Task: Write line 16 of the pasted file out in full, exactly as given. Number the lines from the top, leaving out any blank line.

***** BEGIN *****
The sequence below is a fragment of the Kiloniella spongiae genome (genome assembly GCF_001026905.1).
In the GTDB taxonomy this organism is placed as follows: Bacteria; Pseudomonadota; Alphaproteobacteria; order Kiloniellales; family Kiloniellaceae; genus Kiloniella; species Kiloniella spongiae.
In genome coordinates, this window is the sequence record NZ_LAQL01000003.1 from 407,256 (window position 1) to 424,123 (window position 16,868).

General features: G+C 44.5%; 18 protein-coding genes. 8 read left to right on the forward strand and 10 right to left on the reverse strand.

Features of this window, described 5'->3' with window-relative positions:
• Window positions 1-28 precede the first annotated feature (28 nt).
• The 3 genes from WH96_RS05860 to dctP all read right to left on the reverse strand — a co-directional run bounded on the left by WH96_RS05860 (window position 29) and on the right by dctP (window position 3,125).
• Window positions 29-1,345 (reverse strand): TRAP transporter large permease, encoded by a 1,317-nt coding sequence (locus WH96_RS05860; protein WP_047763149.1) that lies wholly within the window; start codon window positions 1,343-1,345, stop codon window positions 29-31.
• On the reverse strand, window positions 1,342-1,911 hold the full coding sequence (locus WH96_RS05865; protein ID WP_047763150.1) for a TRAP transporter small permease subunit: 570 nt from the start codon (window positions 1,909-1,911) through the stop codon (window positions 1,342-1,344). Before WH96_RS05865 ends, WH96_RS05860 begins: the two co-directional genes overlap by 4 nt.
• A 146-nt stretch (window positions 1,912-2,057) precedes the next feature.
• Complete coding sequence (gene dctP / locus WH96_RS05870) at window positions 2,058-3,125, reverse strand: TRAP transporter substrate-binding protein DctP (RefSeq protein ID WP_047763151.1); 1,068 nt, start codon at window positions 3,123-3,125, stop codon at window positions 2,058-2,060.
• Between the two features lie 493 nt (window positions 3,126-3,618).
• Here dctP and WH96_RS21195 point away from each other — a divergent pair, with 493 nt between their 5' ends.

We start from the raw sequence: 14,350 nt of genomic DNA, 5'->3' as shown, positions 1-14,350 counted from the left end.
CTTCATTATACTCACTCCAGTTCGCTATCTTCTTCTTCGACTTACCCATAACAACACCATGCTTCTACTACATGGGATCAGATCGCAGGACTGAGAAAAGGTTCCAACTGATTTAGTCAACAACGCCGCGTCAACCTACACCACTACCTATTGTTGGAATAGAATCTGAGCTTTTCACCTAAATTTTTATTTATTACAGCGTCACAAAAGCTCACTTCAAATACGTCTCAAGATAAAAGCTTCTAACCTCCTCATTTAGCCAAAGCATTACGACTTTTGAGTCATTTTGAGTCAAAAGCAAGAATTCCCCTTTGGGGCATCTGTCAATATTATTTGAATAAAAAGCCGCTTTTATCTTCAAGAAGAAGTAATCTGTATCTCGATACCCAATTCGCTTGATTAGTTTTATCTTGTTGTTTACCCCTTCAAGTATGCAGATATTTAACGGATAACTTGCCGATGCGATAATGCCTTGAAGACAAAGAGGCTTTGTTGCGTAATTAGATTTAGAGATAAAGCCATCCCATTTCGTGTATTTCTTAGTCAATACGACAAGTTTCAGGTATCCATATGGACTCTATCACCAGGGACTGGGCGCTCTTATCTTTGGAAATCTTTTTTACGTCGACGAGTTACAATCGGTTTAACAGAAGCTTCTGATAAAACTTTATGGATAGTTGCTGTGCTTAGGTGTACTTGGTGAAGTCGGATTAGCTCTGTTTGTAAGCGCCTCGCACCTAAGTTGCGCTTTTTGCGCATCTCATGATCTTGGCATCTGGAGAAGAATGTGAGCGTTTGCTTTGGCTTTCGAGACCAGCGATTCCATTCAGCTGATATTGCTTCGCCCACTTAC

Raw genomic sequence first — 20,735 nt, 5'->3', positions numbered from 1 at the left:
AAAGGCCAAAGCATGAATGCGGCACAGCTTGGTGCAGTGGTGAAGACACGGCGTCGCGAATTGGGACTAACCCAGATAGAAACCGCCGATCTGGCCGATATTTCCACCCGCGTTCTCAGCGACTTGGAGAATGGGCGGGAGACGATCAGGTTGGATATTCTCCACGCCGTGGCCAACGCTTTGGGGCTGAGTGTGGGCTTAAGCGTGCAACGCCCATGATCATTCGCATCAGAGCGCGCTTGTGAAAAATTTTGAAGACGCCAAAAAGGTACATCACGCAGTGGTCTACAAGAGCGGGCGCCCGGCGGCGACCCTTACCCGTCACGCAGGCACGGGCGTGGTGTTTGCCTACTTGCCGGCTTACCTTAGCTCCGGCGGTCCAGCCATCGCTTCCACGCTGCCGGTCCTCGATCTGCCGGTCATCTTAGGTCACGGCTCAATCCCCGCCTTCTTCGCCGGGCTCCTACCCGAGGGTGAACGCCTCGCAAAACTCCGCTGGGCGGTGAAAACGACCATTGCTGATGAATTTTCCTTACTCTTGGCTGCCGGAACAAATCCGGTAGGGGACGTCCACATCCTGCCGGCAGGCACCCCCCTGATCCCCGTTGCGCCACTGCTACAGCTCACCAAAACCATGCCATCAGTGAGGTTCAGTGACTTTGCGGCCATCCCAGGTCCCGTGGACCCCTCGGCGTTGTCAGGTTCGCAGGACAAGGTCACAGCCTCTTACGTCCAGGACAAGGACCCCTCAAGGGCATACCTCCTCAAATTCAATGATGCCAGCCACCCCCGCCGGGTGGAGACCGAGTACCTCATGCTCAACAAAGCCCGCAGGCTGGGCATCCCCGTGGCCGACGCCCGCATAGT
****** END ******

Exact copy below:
Raw genomic sequence first — 20,735 nt, 5'->3', positions numbered from 1 at the left: